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Chapter 1. Logging

Red Hat OpenStack Platform writes informational messages to specific log files; you can use these messages for troubleshooting and monitoring system events.


You need not attach the individual log files to your support cases manually. All the required information will be gathered automatically by the sosreport utility, which is described in Chapter 3, Troubleshooting.

1.1. Log Files for OpenStack Services

Each OpenStack component has a separate logging directory containing files specific to a running service.

1.1.1. Bare Metal Provisioning (ironic) Log Files

ServiceService NameLog Path

OpenStack Ironic API



OpenStack Ironic Conductor



1.1.2. Block Storage (cinder) Log Files

ServiceService NameLog Path

Block Storage API



Block Storage Backup



Informational messages

The cinder-manage command


Block Storage Scheduler



Block Storage Volume



1.1.3. Compute (nova) Log Files

ServiceService NameLog Path

OpenStack Compute API service



OpenStack Compute certificate server



OpenStack Compute service



OpenStack Compute Conductor service



OpenStack Compute VNC console authentication server



Informational messages

nova-manage command


OpenStack Compute NoVNC Proxy service



OpenStack Compute Scheduler service



1.1.4. Dashboard (horizon) Log Files

ServiceService NameLog Path

Log of certain user interactions

Dashboard interface


The Apache HTTP server uses several additional log files for the Dashboard web interface, which can be accessed using a web browser or command-line clients (keystone, nova). The following log files can be helpful in tracking the usage of the Dashboard and diagnosing faults:

PurposeLog Path

All processed HTTP requests


HTTP errors


Admin-role API requests


Admin-role API errors


Member-role API requests


Member-role API errors



There is also /var/log/httpd/default_error.log, which stores errors reported by other web services running on the same host.

1.1.5. Data Processing (sahara) Log Files

ServiceService NameLog Path

Sahara API Server



Sahara Engine Server



1.1.6. Database as a Service (trove) Log Files

ServiceService NameLog Path

OpenStack Trove API Service



OpenStack Trove Conductor Service



OpenStack Trove guestagent Service



OpenStack Trove taskmanager Service



1.1.7. Identity Service (keystone) Log Files

ServiceService NameLog Path

OpenStack Identity Service



1.1.8. Image Service (glance) Log Files

ServiceService NameLog Path

OpenStack Image Service API server



OpenStack Image Service Registry server



1.1.9. Networking (neutron) Log Files

ServiceService NameLog Path

OpenStack Neutron DHCP Agent



OpenStack Networking Layer 3 Agent



Metadata agent service



Metadata namespace proxy



Open vSwitch agent



OpenStack Networking service



1.1.10. Object Storage (swift) Log Files

OpenStack Object Storage sends logs to the system logging facility only.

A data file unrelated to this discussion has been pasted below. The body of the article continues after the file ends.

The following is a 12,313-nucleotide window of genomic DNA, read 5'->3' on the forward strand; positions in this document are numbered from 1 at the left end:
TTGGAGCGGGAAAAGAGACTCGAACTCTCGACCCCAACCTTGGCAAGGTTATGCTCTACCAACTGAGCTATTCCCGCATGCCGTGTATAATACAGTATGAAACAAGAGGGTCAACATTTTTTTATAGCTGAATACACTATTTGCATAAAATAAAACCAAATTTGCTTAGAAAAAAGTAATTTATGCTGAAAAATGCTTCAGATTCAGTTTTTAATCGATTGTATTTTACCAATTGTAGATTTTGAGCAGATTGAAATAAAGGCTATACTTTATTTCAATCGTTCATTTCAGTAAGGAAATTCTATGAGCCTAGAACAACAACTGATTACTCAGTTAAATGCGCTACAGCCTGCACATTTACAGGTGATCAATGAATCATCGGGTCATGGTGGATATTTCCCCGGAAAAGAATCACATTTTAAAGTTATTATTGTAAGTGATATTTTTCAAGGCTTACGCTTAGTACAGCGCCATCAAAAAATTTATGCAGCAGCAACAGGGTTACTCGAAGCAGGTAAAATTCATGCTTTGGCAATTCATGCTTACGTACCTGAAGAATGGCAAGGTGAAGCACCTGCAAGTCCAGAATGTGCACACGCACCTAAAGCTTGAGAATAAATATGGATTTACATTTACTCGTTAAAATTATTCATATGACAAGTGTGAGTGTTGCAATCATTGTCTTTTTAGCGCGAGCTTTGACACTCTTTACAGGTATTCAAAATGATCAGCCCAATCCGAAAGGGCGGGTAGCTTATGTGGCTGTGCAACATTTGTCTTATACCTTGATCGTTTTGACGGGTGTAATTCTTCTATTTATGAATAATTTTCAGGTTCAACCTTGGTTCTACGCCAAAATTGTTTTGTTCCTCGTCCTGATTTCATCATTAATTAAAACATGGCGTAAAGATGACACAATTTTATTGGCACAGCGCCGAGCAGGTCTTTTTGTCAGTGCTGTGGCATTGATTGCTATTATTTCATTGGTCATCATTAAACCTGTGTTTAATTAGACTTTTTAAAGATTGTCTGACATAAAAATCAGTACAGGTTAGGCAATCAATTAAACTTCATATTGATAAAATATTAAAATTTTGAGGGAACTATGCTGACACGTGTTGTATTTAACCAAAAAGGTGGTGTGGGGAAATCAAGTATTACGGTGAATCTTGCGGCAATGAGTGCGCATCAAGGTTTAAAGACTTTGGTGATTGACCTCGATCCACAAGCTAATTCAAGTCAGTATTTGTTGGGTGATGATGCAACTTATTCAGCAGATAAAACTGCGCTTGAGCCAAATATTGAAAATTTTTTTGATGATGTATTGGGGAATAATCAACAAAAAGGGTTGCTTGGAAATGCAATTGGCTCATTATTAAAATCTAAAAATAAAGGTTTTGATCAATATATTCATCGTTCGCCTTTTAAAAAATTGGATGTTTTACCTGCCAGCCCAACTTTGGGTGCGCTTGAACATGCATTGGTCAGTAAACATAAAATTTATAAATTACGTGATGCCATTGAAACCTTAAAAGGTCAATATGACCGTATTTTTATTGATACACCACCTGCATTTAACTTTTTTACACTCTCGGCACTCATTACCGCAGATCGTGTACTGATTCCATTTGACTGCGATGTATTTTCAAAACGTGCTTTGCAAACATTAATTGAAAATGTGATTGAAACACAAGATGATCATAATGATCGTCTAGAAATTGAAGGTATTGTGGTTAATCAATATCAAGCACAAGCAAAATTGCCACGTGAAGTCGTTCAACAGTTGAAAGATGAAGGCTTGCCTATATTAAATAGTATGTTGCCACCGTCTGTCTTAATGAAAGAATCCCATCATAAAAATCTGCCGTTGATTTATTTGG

By default, all Object Storage log files to /var/log/swift/swift.log, using the local0, local1, and local2 syslog facilities.

The log messages of Object Storage are classified into two broad categories: those by REST API services and those by background daemons. The API service messages contain one line per API request, in a manner similar to popular HTTP servers; both the frontend (Proxy) and backend (Account, Container, Object) services post such messages. The daemon messages are less structured and typically contain human-readable information about daemons performing their periodic tasks. However, regardless of which part of Object Storage produces the message, the source identity is always at the beginning of the line.

An example of a proxy message:

Apr 20 15:20:34 rhev-a24c-01 proxy-server: 20/Apr/2015/19/20/34 GET /v1/AUTH_zaitcev%3Fformat%3Djson%26marker%3Dtestcont HTTP/1.0 200 - python-swiftclient-2.1.0 AUTH_tk737d6... - 2 - txc454fa8ea4844d909820a-0055355182 - 0.0162 - - 1429557634.806570053 1429557634.822791100

An example of ad-hoc messages from background daemons:

Apr 27 17:08:15 rhev-a24c-02 object-auditor: Object audit (ZBF). Since Mon Apr 27 21:08:15 2015: Locally: 1 passed, 0 quarantined, 0 errors files/sec: 4.34 , bytes/sec: 0.00, Total time: 0.23, Auditing time: 0.00, Rate: 0.00
Apr 27 17:08:16 rhev-a24c-02 object-auditor: Object audit (ZBF) "forever" mode completed: 0.56s. Total quarantined: 0, Total errors: 0, Total files/sec: 14.31, Total bytes/sec: 0.00, Auditing time: 0.02, Rate: 0.04
Apr 27 17:08:16 rhev-a24c-02 account-replicator: Beginning replication run
Apr 27 17:08:16 rhev-a24c-02 account-replicator: Replication run OVER
Apr 27 17:08:16 rhev-a24c-02 account-replicator: Attempted to replicate 5 dbs in 0.12589 seconds (39.71876/s)
Apr 27 17:08:16 rhev-a24c-02 account-replicator: Removed 0 dbs
Apr 27 17:08:16 rhev-a24c-02 account-replicator: 10 successes, 0 failures

1.1.11. Orchestration (heat) Log Files

ServiceService NameLog Path

OpenStack Heat API Service



Openstack Heat Engine Service



Orchestration service events



1.1.12. Shared Filesystem Service (manila) Log Files

ServiceService NameLog Path

OpenStack Manila API Server



OpenStack Manila Scheduler



OpenStack Manila Share Service




Some information from the Manila Python library can also be logged in /var/log/manila/manila-manage.log.